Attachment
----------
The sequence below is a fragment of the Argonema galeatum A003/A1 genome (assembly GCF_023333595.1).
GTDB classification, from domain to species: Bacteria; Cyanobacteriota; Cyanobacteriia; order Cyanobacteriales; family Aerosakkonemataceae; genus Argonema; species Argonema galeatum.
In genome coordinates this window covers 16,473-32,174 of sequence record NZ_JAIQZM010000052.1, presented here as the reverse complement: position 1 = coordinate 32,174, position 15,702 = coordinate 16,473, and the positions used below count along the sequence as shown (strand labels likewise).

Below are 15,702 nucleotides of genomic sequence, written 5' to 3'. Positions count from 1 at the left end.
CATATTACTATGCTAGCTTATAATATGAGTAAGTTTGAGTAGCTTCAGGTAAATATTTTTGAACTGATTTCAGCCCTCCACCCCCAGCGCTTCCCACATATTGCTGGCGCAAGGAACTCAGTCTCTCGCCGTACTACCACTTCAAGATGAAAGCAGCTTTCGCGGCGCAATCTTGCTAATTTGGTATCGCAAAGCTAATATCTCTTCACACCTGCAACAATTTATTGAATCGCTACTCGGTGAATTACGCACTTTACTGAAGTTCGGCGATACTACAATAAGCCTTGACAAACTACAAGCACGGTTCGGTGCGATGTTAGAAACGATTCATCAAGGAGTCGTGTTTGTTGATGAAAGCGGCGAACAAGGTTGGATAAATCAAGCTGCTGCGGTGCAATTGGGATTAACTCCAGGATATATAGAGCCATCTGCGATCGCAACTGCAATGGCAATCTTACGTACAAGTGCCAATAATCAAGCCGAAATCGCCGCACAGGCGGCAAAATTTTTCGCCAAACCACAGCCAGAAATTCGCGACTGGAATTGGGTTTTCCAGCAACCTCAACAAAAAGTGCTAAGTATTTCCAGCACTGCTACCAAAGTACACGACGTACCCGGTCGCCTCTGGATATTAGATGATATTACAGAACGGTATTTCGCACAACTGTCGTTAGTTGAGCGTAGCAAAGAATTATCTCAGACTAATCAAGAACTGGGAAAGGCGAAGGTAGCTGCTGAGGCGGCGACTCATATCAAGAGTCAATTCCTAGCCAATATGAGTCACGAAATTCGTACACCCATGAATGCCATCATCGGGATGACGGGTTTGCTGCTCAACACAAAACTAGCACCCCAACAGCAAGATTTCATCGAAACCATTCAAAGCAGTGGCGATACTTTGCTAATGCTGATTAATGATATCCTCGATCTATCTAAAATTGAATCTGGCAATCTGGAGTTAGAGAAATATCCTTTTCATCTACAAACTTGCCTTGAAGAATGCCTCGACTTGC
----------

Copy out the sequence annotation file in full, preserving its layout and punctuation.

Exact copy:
The sequence below is a fragment of the Argonema galeatum A003/A1 genome (assembly GCF_023333595.1).
GTDB classification, from domain to species: Bacteria; Cyanobacteriota; Cyanobacteriia; order Cyanobacteriales; family Aerosakkonemataceae; genus Argonema; species Argonema galeatum.
In genome coordinates this window covers 16,473-32,174 of sequence record NZ_JAIQZM010000052.1, presented here as the reverse complement: position 1 = coordinate 32,174, position 15,702 = coordinate 16,473, and the positions used below count along the sequence as shown (strand labels likewise).

Below are 15,702 nucleotides of genomic sequence, written 5' to 3'. Positions count from 1 at the left end.
CATATTACTATGCTAGCTTATAATATGAGTAAGTTTGAGTAGCTTCAGGTAAATATTTTTGAACTGATTTCAGCCCTCCACCCCCAGCGCTTCCCACATATTGCTGGCGCAAGGAACTCAGTCTCTCGCCGTACTACCACTTCAAGATGAAAGCAGCTTTCGCGGCGCAATCTTGCTAATTTGGTATCGCAAAGCTAATATCTCTTCACACCTGCAACAATTTATTGAATCGCTACTCGGTGAATTACGCACTTTACTGAAGTTCGGCGATACTACAATAAGCCTTGACAAACTACAAGCACGGTTCGGTGCGATGTTAGAAACGATTCATCAAGGAGTCGTGTTTGTTGATGAAAGCGGCGAACAAGGTTGGATAAATCAAGCTGCTGCGGTGCAATTGGGATTAACTCCAGGATATATAGAGCCATCTGCGATCGCAACTGCAATGGCAATCTTACGTACAAGTGCCAATAATCAAGCCGAAATCGCCGCACAGGCGGCAAAATTTTTCGCCAAACCACAGCCAGAAATTCGCGACTGGAATTGGGTTTTCCAGCAACCTCAACAAAAAGTGCTAAGTATTTCCAGCACTGCTACCAAAGTACACGACGTACCCGGTCGCCTCTGGATATTAGATGATATTACAGAACGGTATTTCGCACAACTGTCGTTAGTTGAGCGTAGCAAAGAATTATCTCAGACTAATCAAGAACTGGGAAAGGCGAAGGTAGCTGCTGAGGCGGCGACTCATATCAAGAGTCAATTCCTAGCCAATATGAGTCACGAAATTCGTACACCCATGAATGCCATCATCGGGATGACGGGTTTGCTGCTCAACACAAAACTAGCACCCCAACAGCAAGATTTCATCGAAACCATTCAAAGCAGTGGCGATACTTTGCTAATGCTGATTAATGATATCCTCGATCTATCTAAAATTGAATCTGGCAATCTGGAGTTAGAGAAATATCCTTTTCATCTACAAACTTGCCTTGAAGAATGCCTCGACTTGC